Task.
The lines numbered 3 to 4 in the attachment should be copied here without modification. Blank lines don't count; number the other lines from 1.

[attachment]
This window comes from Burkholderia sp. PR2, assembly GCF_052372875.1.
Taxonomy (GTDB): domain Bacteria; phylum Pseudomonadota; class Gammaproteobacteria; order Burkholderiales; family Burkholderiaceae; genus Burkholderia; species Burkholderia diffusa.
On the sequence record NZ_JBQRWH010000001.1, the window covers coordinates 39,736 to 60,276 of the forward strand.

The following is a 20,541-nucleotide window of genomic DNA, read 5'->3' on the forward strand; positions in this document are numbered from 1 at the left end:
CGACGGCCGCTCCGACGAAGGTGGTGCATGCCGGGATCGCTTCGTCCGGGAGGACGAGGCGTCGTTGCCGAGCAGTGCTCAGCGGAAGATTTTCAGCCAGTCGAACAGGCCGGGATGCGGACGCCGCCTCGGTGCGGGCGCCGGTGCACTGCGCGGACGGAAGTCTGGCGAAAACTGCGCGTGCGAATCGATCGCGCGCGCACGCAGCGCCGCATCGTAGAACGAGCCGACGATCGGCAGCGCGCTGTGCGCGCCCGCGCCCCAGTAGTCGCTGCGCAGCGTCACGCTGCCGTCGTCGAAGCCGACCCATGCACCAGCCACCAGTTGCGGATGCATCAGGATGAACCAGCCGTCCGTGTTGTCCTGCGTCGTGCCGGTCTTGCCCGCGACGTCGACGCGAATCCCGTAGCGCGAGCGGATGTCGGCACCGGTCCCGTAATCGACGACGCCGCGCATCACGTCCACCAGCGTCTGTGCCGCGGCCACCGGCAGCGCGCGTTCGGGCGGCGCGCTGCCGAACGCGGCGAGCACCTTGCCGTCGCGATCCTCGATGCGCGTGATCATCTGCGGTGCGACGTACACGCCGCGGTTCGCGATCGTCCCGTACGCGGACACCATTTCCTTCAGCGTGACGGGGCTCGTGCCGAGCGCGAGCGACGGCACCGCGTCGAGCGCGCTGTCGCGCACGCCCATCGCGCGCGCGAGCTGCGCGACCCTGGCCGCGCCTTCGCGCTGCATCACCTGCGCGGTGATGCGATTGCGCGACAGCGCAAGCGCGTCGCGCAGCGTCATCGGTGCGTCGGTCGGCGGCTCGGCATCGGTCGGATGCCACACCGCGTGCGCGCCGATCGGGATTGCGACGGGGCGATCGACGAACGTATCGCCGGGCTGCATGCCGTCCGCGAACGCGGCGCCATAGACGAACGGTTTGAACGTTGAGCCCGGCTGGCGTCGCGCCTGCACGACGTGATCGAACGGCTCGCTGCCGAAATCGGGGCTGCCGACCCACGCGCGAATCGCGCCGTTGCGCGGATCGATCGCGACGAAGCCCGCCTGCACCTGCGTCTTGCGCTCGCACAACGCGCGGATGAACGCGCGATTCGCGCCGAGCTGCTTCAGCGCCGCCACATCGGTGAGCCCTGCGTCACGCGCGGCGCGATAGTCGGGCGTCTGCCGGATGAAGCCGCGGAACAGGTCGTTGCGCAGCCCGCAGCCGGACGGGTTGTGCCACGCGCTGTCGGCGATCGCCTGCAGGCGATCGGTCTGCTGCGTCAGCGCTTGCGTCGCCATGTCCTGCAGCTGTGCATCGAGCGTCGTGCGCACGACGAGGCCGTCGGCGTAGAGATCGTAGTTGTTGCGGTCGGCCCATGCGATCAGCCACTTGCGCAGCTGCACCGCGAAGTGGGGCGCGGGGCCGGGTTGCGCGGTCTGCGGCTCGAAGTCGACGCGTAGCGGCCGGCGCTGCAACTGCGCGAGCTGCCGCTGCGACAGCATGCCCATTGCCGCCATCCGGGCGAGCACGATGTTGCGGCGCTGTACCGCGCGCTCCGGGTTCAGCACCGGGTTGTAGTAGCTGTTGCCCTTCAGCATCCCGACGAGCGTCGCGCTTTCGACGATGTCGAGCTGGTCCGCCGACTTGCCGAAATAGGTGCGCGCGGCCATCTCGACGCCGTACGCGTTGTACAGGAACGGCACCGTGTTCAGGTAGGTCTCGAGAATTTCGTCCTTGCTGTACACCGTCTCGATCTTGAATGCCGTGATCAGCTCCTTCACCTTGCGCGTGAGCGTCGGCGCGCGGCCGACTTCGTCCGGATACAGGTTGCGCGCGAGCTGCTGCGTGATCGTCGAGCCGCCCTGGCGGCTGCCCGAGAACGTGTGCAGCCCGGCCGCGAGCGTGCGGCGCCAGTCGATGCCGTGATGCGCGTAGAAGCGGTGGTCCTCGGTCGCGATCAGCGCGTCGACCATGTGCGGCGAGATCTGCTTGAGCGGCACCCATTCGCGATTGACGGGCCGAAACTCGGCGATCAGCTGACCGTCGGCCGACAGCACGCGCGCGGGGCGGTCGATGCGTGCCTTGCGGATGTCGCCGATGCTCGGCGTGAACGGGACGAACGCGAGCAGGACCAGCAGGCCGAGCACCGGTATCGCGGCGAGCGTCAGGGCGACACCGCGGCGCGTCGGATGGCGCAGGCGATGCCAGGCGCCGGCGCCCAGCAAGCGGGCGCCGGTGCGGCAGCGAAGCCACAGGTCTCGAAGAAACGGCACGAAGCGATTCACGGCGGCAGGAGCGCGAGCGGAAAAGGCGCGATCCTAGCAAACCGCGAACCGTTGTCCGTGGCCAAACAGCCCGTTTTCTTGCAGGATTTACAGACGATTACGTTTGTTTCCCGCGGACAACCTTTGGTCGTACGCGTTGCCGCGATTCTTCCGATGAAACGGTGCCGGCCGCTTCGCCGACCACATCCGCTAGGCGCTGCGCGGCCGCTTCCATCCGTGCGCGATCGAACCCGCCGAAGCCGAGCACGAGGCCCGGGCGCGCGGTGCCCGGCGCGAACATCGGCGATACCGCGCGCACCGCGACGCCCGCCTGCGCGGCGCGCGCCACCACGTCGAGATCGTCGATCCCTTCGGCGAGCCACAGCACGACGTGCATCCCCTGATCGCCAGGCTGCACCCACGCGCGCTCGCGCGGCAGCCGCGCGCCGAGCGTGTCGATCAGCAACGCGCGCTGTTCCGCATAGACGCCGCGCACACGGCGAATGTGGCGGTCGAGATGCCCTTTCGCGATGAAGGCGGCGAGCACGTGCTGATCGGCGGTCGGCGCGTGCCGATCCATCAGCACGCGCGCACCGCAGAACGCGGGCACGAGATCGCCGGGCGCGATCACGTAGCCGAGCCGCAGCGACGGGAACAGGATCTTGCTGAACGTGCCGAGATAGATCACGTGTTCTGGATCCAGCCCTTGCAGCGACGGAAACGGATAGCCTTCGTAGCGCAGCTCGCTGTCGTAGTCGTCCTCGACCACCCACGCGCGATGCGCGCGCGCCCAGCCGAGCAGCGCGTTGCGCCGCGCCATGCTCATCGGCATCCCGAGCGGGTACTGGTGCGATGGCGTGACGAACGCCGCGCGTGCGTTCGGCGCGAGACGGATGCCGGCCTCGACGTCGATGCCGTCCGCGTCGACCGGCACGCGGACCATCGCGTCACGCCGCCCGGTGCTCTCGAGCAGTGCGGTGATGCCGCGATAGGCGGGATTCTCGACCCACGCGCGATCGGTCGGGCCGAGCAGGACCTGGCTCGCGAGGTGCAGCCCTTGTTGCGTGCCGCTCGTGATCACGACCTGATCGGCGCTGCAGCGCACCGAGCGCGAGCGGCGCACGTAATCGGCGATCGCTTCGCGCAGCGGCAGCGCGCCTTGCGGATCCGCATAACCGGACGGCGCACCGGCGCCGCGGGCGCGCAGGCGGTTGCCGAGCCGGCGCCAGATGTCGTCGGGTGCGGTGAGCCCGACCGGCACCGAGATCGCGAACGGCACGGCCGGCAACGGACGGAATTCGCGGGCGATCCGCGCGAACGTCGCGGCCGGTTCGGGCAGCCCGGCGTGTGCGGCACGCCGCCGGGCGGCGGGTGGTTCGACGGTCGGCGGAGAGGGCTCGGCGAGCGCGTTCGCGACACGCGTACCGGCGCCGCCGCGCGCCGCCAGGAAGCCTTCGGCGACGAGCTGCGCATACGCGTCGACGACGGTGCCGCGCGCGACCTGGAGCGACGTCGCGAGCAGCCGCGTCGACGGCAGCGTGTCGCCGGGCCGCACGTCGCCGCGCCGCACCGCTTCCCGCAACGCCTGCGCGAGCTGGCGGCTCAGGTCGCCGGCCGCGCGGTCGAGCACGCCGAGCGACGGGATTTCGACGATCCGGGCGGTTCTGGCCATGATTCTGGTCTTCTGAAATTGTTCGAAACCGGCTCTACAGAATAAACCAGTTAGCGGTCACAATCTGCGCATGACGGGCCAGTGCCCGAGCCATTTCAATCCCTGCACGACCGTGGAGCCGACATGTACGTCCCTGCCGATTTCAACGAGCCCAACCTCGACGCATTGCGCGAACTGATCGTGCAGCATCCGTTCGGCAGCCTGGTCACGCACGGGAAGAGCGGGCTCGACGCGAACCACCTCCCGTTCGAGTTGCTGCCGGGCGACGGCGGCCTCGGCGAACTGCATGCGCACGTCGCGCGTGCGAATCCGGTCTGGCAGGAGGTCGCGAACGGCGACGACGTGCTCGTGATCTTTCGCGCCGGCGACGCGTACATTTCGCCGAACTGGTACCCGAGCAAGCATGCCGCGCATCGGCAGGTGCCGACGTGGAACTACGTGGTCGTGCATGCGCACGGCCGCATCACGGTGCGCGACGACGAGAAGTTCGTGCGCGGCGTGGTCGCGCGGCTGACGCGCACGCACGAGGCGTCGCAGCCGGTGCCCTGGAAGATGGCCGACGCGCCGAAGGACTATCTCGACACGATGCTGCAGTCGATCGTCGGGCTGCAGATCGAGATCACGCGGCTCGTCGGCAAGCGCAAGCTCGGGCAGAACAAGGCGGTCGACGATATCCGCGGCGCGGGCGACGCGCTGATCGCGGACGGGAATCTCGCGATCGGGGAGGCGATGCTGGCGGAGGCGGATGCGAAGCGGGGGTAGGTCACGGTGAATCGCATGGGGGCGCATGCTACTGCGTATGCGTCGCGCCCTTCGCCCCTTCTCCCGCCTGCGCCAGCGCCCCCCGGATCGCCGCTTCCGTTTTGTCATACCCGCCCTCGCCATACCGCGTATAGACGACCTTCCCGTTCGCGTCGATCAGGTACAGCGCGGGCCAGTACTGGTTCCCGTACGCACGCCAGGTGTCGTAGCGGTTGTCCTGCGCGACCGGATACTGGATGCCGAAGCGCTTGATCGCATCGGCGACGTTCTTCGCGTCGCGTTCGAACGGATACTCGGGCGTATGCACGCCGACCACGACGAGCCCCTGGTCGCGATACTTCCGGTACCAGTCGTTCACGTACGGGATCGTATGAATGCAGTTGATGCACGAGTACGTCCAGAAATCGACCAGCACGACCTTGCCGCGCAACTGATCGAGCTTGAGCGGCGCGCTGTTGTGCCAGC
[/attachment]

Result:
On the sequence record NZ_JBQRWH010000001.1, the window covers coordinates 39,736 to 60,276 of the forward strand.

The following is a 20,541-nucleotide window of genomic DNA, read 5'->3' on the forward strand; positions in this document are numbered from 1 at the left end: